Penny Williams and her husband Chris Williams began bringing mission teams to Costa Rica in 2009. Their mission was to show impoverished children the love of God and to perform restoration projects on buildings such as an elementary school and a pediatric ward in Quepos.
In November of 2011 Penny came to Costa Rica with Melinda and Johnnie, two college students from San Diego, in search of their next project, possibly a skateboard park. They had heard about the problem of sex tourism in Costa Rica and the issue had been on their hearts. Before heading to Quepos, they stopped to pray and asked God to "open and close doors quickly" to show them what to do for their next project. They only had ten days. God moved fast!
Forty five minutes later they stopped on the Tarcoles bridge, a tourist point for viewing crocodiles. Two American men in their late sixties were also there and they began a casual conversation. One of the men openly shared that they were from Colorado and that they loved Jaco because of the girls. Penny used this opportunity to ask this man several follow up questions.
He revealed that they had been with girls from Costa Rica, the Dominican Republic and Netherlands that week. He shared details on where to find girls, the prices, and even the fact that some of the girls were under age. Penny quickly realized that this was a Divine Encounter and God was "opening doors". She had no idea what this door was leading to.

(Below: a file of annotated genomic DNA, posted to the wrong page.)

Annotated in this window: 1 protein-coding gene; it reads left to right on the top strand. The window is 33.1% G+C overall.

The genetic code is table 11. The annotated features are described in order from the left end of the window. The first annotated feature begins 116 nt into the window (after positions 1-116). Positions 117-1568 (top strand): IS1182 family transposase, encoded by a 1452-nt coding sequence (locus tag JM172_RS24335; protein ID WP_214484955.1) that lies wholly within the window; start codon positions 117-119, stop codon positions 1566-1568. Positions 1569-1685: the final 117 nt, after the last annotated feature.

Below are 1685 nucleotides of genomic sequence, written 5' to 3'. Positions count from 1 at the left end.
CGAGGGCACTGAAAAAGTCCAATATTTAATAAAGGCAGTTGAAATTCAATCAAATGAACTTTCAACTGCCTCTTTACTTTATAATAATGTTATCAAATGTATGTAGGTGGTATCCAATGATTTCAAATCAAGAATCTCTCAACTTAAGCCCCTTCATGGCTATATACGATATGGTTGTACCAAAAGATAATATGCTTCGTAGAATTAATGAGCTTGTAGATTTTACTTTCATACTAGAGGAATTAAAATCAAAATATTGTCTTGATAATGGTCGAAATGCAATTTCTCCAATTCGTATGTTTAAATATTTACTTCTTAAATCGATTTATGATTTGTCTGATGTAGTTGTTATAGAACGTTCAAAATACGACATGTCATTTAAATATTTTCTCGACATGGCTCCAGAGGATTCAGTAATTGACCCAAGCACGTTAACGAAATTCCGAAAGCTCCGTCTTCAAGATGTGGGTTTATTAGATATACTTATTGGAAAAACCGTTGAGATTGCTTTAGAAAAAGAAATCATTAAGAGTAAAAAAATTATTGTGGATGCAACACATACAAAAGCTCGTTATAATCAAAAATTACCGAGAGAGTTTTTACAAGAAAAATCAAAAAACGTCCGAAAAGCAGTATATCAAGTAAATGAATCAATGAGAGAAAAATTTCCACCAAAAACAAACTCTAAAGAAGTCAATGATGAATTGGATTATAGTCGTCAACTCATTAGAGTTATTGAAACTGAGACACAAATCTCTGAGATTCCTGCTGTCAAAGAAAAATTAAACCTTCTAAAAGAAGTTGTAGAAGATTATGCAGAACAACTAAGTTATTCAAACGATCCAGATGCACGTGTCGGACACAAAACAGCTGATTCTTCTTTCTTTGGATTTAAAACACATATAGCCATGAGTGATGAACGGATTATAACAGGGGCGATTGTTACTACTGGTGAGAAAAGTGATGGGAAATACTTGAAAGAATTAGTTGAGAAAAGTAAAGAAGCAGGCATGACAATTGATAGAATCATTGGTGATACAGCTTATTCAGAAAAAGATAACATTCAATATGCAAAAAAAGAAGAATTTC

Later that week in a meeting with Dr. Aldo the head of the pediatric ward in Quepos, the Chief of the OIJ (Costa Rican FBI), the Director of PANI (Child Protective Services) and the Minister of Health, Penny presented them with the idea of opening a shelter for girls who have been sexually exploited. The officials encouraged Penny to move forward with this project, explaining that there was no housing, programs or shelters available to children rescued from sexual exploitation in Costa Rica. The best they could do was take them to the hospital for one or two days before they had to return them to the streets. They promised to support her in this endeavor and have followed through with their commitment.
Penny moved forward with God's plan and created Seeds of Hope. Seeds obtained licenses from these agencies. They opened a shelter in 2013, but quickly learned that this was not a practical solution in Costa Rica because of the way sexual exploitation occurs there. Often times children are sold by their mothers but will not leave them to live in shelters.
Seeds learned that it is far more effective to go into the communities that are known to have sexual exploitation, drugs, alcohol and violence and open ambulatory services in the form of clubhouses. All teenagers ages 12-18 are invited to come weeknights and weekends to learn. This allows the team to not only minister to children involved in sexual exploitation, but even greater, to create prevention for children who are at extreme risk. Coming into their neighborhood allows the staff to form relationships with the children and their families in order to have a more profound effect on the community.